Shillong, Apr 30 (UNI) Setting an example for other states, the Meghalaya government has decided that the chairperson of the state commission for women would be an apolitical appointee.
The ruling Meghalaya Progressive Alliance had set up a Search and Selection Committee, drawing members nominated or elected by various women's groups and rights activists' of the state.
Last week, the state government had notified the panel members, headed by Social Welfare Minister Nimarson Momin and also named six other members of the search panel comprising Parliamentary secretary in charge of education Ampareen Lyngdoh as its secretary, Padmashree Patricia Mukhim, gender specialist Angela G Rangad, leading women activists Theilin Phanbuh, Blue Bell Wason and Filimina B Sangma.
''The government intention is to ensure democratic process in the final selection of a competent chairperson of the State Commission for Women and members through a transparent manner,'' Mr Momin said.
The search panel has been asked to identify prospective nominees for the Commission, including its chief functionary, within a week.
''We would also like to see that members of the State Commission for Women do not have any political affiliations,'' he added.
The Search and Selection Committee, which officially met yesterday for the first time, appealed to all women and NGOs to submit the curriculum vitae of their nominees to the Department of Social Welfare to serve in the State Women Commission.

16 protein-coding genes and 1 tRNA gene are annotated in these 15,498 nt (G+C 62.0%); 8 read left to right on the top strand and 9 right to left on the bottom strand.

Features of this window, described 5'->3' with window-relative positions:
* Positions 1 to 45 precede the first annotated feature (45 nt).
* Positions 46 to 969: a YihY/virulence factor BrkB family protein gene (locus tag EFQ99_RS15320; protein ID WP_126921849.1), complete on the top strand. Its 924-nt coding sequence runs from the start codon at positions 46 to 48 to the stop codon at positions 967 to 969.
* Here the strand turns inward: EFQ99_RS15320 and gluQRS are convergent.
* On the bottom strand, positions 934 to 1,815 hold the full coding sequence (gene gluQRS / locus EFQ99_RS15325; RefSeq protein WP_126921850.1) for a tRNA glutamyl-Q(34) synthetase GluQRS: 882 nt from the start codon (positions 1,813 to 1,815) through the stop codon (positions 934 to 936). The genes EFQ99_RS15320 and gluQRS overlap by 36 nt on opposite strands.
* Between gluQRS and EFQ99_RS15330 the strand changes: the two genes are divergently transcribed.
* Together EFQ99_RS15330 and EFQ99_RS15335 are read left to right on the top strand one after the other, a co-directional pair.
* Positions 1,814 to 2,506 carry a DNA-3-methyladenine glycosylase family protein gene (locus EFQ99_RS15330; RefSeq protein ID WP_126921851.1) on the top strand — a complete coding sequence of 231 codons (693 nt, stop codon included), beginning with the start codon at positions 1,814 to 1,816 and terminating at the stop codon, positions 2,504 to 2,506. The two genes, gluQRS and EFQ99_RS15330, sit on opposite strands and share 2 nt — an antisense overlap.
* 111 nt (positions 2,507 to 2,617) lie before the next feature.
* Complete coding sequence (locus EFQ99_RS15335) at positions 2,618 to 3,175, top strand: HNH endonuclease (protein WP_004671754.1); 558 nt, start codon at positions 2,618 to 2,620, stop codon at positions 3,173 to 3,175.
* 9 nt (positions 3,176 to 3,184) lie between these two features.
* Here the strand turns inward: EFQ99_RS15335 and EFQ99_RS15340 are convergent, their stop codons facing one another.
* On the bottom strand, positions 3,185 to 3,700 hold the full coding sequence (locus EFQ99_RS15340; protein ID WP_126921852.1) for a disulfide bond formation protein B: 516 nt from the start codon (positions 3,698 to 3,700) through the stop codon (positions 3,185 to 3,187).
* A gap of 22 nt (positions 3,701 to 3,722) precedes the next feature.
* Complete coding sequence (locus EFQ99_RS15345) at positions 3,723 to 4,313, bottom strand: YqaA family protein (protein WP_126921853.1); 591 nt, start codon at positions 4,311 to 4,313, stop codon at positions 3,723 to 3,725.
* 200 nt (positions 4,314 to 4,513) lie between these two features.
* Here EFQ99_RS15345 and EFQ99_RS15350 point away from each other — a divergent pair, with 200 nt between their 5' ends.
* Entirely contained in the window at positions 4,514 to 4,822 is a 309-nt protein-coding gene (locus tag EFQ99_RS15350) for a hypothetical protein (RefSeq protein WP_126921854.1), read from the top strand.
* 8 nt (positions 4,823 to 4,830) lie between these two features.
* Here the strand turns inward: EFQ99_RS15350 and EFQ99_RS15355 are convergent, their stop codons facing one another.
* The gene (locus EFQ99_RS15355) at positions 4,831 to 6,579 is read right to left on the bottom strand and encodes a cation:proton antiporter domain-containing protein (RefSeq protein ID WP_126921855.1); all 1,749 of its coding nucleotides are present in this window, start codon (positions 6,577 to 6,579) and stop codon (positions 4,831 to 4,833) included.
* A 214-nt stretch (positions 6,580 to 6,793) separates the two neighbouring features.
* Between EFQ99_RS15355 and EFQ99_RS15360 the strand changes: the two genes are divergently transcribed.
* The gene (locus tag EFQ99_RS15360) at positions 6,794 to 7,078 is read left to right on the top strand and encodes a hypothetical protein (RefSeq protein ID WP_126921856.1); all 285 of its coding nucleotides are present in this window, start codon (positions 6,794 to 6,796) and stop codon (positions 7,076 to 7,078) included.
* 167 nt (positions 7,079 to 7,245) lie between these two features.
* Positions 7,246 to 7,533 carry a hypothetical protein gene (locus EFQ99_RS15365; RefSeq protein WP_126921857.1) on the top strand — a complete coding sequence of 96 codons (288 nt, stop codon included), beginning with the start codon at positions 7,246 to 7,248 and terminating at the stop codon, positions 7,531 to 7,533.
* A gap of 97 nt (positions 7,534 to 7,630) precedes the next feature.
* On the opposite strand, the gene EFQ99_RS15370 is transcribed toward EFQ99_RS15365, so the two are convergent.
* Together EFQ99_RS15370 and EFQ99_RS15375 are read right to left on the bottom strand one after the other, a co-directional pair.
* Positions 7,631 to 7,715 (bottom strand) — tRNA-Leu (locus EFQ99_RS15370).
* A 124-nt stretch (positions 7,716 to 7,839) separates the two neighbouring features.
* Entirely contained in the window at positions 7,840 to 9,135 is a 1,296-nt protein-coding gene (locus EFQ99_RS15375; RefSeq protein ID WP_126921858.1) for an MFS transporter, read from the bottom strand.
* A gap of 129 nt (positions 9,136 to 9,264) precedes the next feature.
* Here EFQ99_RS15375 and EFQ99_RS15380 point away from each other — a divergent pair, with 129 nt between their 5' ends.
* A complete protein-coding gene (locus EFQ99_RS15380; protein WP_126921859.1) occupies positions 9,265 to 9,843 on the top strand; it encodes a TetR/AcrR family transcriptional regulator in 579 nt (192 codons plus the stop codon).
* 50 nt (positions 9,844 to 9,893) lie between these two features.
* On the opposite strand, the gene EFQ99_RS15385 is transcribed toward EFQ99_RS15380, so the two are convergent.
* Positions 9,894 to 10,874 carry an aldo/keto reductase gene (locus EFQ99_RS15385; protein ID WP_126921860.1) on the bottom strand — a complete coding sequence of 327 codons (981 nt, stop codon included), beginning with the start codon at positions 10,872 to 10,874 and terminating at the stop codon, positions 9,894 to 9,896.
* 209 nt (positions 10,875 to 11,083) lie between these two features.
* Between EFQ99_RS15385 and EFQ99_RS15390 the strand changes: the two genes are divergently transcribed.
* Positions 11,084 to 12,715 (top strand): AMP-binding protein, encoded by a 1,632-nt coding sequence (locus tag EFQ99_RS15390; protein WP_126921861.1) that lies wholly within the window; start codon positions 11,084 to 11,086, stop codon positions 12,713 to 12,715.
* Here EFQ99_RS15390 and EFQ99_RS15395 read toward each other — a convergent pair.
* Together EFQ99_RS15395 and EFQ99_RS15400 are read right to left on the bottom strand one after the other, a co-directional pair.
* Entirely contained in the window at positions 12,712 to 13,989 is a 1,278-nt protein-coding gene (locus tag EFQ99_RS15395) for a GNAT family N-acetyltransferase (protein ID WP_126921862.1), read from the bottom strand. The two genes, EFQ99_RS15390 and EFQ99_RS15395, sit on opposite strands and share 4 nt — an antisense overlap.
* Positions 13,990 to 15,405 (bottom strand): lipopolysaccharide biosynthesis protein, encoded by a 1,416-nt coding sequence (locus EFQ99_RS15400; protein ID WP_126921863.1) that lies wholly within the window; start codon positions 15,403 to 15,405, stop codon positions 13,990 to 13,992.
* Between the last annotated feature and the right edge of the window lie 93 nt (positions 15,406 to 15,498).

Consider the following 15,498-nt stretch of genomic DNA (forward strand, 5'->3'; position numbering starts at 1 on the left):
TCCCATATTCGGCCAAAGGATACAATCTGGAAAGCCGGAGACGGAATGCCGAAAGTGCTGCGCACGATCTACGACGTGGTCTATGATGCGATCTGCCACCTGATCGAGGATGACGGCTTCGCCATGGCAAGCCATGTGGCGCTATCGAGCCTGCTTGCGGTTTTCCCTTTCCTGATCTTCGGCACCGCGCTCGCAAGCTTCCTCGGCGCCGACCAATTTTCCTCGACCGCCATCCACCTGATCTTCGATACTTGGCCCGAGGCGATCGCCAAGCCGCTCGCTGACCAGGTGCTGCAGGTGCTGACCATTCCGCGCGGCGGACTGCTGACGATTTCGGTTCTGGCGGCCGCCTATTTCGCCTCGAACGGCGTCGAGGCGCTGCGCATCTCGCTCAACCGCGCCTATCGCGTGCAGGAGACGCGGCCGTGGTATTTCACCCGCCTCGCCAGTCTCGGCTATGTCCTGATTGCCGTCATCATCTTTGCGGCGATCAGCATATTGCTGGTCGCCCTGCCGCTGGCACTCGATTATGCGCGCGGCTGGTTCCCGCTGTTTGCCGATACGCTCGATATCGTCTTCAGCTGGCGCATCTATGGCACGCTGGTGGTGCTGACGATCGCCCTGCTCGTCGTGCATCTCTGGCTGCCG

''Probably, this is the first state in the entire country where women's organisations will have the chance to choose their nominees for the Women's Commission,'' claimed Angela G Rangad.
In fact, several women NGOs had submitted a memorandum to Chief Minister Donkupar Roy and urged him to set up a State Commission for Women. It should be done without any political interference, function independently and be a responsive body to protect women's rights and dignity.
''If the process of formation of the commission is not consultative, democratic and transparent, the commission will not be able to function effectively,'' Ms Rangad justified.
In fact, the then Congress-led government had set up the state women's commission without consulting with women's groups through an Ordinance. It had also 'arbitrarily' appointed a chairperson of its choice and co-opted other members.
''We appreciate the government intention and this step is another stride towards women's empowerment in the state,'' Ms Rangad said.
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